Craft and detail are of great importance in A/W 20/21. Compared with clothing silhouette, more designers convey their ingenious thoughts to cautious consumers through craft changes and creative details. Influenced by current trends, the market is more favorable to bold, eye-catching, individual, simple and versatile craft and detail. Rubbing, discharge print, digital all-over print, and combined crafts of offset print gradually enter into the public view.
Rubbing has a long history in China. It is a hand-made reproduction of a carved or stone-cut surface by covering the surface tightly with a piece of paper and rubbing in black or colored material. Now, a Berlin company, Raubdruckerin has done something creative. In more than 20 cities, they put dyestuff on manhole covers, fences and the rest public facilities, then directly cover them with clothes and even backpacks. The idea of printing the manhole covers on T-shirts came from Emma France Raff. A decade ago, as she traveled around the world, she discovered manhole covers were like unique business cards handed out by cities, which triggered her desire to leave the mark as a memorial.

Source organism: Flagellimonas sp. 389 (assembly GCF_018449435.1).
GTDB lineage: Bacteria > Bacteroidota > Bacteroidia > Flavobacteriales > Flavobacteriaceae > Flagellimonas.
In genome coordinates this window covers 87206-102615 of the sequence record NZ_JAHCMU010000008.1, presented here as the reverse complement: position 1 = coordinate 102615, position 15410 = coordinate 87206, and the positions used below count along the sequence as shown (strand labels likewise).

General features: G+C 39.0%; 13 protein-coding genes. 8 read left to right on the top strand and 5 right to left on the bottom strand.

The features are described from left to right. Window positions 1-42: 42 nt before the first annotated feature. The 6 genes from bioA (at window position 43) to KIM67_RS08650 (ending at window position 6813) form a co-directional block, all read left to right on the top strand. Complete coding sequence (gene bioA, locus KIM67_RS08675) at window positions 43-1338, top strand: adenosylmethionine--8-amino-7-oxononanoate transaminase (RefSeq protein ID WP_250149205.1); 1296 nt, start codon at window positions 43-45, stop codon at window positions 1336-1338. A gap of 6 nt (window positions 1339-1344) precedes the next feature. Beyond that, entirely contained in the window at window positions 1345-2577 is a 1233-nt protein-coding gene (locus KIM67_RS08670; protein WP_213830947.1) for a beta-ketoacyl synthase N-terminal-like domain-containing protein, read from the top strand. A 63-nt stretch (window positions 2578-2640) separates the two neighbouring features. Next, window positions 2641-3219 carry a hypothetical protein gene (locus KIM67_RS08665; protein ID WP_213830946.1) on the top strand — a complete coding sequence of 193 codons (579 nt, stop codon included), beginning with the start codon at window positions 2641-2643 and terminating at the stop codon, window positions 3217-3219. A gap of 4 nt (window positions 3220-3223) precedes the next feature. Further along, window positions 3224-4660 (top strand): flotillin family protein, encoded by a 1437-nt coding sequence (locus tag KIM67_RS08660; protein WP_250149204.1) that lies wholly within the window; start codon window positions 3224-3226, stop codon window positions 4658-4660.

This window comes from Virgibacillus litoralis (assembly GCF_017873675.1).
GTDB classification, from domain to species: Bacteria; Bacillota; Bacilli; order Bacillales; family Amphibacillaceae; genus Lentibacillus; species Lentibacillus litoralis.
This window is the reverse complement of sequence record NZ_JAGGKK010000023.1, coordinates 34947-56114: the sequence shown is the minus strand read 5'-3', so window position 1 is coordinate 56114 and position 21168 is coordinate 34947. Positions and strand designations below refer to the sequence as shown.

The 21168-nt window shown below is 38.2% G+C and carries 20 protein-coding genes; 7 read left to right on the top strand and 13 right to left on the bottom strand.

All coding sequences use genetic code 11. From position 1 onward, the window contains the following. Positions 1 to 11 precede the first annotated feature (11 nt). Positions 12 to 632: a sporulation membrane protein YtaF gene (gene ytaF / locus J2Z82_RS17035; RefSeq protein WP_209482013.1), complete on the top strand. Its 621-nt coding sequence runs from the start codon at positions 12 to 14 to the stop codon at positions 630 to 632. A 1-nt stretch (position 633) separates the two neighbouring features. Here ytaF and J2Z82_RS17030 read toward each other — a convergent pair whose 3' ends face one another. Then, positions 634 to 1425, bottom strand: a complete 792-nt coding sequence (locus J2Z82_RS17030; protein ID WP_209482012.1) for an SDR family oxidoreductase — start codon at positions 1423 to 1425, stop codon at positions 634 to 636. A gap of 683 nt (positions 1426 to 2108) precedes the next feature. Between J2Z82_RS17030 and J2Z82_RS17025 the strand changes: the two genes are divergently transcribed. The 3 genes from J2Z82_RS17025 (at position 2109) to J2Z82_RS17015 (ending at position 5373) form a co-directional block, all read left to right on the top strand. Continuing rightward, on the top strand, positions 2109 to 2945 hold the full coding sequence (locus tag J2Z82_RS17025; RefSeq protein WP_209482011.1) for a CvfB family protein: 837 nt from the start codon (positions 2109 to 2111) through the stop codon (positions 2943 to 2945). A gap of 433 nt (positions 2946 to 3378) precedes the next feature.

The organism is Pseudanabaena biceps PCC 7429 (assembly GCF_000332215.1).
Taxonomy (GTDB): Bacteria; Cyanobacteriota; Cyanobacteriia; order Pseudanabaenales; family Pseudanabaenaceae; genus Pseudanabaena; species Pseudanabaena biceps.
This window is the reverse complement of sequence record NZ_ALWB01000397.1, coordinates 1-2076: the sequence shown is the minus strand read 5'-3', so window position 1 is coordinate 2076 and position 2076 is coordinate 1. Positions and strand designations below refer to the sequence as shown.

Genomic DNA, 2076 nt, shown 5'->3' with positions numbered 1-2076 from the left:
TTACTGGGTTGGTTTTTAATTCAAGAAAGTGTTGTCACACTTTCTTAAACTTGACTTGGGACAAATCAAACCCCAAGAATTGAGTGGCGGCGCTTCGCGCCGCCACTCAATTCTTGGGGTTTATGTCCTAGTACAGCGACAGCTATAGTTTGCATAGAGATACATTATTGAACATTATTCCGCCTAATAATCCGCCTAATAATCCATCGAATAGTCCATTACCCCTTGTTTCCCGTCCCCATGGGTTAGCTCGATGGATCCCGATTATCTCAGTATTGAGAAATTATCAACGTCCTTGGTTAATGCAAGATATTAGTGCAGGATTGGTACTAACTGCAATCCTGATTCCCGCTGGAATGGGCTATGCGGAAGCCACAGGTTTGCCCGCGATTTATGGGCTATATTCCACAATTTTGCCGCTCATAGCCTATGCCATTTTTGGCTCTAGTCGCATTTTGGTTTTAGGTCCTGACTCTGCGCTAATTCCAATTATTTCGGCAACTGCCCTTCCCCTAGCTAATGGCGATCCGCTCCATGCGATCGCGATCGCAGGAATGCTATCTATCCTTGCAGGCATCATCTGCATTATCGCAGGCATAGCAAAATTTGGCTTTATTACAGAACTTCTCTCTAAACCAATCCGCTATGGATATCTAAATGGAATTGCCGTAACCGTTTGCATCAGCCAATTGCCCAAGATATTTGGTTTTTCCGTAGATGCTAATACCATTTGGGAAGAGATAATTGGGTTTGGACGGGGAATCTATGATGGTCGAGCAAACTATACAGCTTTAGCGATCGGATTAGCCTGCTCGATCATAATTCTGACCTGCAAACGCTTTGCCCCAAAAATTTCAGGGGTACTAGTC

Discharge print is breathable, visible but impalpable. But it can only be printed on pure cotton fabrics dyed by polymer reactive dyes which can be costly, rather than on light-colored fabrics (Watermark can be used as a substitution).
Variegated blurred patterns sweep catwalks for S/S 2019, and become hot currently. Each item has blurred color blocks, with a simple silhouette to be unique, and add commercial value to shirts and hooded sweatshirts in A/W 20/21. Illusive looks and blurred elements will be softer in A/W 20/21, fit for avant-garde young consumers. Besides, Alexander McQueen and Palm Angels use blurred patterns boldly.
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